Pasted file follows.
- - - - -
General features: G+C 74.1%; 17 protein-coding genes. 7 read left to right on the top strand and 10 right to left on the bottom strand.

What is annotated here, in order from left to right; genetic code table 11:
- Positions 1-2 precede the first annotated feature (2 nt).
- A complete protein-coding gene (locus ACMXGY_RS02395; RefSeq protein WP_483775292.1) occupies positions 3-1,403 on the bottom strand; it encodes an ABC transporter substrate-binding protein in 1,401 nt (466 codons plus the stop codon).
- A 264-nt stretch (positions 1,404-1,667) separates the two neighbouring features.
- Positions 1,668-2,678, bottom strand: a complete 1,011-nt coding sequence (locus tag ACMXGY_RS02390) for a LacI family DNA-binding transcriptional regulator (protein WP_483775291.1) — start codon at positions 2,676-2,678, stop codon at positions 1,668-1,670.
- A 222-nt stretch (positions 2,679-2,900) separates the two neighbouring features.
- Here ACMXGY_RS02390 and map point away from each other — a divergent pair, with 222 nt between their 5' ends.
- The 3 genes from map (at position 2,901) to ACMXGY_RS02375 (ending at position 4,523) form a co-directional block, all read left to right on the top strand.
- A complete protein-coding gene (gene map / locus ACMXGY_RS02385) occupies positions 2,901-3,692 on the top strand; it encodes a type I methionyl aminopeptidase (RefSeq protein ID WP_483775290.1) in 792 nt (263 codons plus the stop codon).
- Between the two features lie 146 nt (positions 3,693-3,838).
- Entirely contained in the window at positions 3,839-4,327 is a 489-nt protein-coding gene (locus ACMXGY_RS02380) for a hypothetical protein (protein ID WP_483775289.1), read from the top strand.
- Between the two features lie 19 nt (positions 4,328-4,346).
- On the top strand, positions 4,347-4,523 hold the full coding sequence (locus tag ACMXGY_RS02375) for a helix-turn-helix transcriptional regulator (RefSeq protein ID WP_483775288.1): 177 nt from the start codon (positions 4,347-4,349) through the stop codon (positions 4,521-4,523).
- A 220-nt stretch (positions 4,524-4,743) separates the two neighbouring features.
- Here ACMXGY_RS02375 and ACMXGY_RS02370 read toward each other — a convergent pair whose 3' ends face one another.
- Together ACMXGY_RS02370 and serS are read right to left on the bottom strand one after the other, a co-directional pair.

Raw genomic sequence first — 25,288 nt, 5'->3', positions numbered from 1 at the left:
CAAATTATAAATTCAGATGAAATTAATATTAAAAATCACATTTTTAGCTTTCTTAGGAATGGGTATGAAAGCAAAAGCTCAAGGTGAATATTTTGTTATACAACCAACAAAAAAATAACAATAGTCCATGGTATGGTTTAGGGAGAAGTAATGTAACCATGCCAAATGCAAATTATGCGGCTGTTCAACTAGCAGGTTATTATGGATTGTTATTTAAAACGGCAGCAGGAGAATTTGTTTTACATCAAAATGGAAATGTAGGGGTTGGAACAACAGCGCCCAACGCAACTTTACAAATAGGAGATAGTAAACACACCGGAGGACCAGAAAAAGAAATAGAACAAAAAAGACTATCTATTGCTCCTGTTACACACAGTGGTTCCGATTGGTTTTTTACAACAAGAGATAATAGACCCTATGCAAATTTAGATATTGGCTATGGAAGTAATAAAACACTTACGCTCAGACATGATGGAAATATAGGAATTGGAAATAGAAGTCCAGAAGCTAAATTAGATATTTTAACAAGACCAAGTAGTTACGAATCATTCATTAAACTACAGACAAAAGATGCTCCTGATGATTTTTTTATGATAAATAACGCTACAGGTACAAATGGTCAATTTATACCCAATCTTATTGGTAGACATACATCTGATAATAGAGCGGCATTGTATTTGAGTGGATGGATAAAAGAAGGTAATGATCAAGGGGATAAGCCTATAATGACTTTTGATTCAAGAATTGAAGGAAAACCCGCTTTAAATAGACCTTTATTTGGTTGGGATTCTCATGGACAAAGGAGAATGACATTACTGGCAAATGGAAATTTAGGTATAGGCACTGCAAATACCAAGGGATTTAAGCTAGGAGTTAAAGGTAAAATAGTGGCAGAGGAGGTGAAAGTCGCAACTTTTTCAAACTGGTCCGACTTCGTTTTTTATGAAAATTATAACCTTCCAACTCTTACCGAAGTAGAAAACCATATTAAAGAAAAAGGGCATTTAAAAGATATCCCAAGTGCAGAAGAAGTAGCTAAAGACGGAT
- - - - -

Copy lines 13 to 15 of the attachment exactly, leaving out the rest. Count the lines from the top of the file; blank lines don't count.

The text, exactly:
- Between the two features lie 19 nt (positions 4,328-4,346).
- On the top strand, positions 4,347-4,523 hold the full coding sequence (locus tag ACMXGY_RS02375) for a helix-turn-helix transcriptional regulator (RefSeq protein ID WP_483775288.1): 177 nt from the start codon (positions 4,347-4,349) through the stop codon (positions 4,521-4,523).
- A 220-nt stretch (positions 4,524-4,743) separates the two neighbouring features.